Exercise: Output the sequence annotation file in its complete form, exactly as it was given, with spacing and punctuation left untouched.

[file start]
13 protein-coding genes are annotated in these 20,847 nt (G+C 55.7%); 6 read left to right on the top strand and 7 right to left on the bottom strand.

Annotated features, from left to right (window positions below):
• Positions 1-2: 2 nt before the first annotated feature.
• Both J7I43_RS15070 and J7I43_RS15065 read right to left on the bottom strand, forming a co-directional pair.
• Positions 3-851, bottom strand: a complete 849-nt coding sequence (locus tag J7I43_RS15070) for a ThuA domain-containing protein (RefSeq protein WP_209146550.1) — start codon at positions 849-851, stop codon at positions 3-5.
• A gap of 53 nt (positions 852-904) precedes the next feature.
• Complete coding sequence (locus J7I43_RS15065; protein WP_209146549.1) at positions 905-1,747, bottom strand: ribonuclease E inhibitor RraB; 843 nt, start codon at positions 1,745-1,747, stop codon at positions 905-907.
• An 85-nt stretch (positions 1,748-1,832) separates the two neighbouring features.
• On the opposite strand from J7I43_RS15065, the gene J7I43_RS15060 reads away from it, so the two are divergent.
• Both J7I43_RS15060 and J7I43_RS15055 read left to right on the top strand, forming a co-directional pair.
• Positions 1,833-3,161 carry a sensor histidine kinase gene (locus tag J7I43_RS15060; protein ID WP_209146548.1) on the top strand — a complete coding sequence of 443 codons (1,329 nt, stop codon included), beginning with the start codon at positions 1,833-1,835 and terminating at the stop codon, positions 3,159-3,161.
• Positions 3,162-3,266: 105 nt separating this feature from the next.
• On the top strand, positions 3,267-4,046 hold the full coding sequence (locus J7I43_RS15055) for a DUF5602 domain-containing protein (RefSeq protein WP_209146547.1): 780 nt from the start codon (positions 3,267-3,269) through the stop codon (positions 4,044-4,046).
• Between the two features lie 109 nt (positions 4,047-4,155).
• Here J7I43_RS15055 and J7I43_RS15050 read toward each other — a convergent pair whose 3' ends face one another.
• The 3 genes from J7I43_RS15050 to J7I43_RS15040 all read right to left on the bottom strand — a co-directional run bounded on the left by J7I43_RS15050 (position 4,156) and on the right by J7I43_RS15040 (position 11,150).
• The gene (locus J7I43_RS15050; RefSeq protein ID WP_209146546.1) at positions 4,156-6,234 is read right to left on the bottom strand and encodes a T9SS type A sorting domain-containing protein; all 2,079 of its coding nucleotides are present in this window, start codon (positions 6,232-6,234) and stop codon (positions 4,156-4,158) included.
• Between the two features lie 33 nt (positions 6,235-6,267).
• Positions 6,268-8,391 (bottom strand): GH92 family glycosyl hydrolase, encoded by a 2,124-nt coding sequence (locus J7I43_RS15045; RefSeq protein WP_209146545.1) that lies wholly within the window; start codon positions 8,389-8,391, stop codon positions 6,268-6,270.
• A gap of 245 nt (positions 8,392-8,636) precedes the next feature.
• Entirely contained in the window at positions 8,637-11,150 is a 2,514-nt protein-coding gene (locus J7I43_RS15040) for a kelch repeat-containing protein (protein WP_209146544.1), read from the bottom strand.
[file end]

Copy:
13 protein-coding genes are annotated in these 20,847 nt (G+C 55.7%); 6 read left to right on the top strand and 7 right to left on the bottom strand.

Annotated features, from left to right (window positions below):
• Positions 1-2: 2 nt before the first annotated feature.
• Both J7I43_RS15070 and J7I43_RS15065 read right to left on the bottom strand, forming a co-directional pair.
• Positions 3-851, bottom strand: a complete 849-nt coding sequence (locus tag J7I43_RS15070) for a ThuA domain-containing protein (RefSeq protein WP_209146550.1) — start codon at positions 849-851, stop codon at positions 3-5.
• A gap of 53 nt (positions 852-904) precedes the next feature.
• Complete coding sequence (locus J7I43_RS15065; protein WP_209146549.1) at positions 905-1,747, bottom strand: ribonuclease E inhibitor RraB; 843 nt, start codon at positions 1,745-1,747, stop codon at positions 905-907.
• An 85-nt stretch (positions 1,748-1,832) separates the two neighbouring features.
• On the opposite strand from J7I43_RS15065, the gene J7I43_RS15060 reads away from it, so the two are divergent.
• Both J7I43_RS15060 and J7I43_RS15055 read left to right on the top strand, forming a co-directional pair.
• Positions 1,833-3,161 carry a sensor histidine kinase gene (locus tag J7I43_RS15060; protein ID WP_209146548.1) on the top strand — a complete coding sequence of 443 codons (1,329 nt, stop codon included), beginning with the start codon at positions 1,833-1,835 and terminating at the stop codon, positions 3,159-3,161.
• Positions 3,162-3,266: 105 nt separating this feature from the next.
• On the top strand, positions 3,267-4,046 hold the full coding sequence (locus J7I43_RS15055) for a DUF5602 domain-containing protein (RefSeq protein WP_209146547.1): 780 nt from the start codon (positions 3,267-3,269) through the stop codon (positions 4,044-4,046).
• Between the two features lie 109 nt (positions 4,047-4,155).
• Here J7I43_RS15055 and J7I43_RS15050 read toward each other — a convergent pair whose 3' ends face one another.
• The 3 genes from J7I43_RS15050 to J7I43_RS15040 all read right to left on the bottom strand — a co-directional run bounded on the left by J7I43_RS15050 (position 4,156) and on the right by J7I43_RS15040 (position 11,150).
• The gene (locus J7I43_RS15050; RefSeq protein ID WP_209146546.1) at positions 4,156-6,234 is read right to left on the bottom strand and encodes a T9SS type A sorting domain-containing protein; all 2,079 of its coding nucleotides are present in this window, start codon (positions 6,232-6,234) and stop codon (positions 4,156-4,158) included.
• Between the two features lie 33 nt (positions 6,235-6,267).
• Positions 6,268-8,391 (bottom strand): GH92 family glycosyl hydrolase, encoded by a 2,124-nt coding sequence (locus J7I43_RS15045; RefSeq protein WP_209146545.1) that lies wholly within the window; start codon positions 8,389-8,391, stop codon positions 6,268-6,270.
• A gap of 245 nt (positions 8,392-8,636) precedes the next feature.
• Entirely contained in the window at positions 8,637-11,150 is a 2,514-nt protein-coding gene (locus J7I43_RS15040) for a kelch repeat-containing protein (protein WP_209146544.1), read from the bottom strand.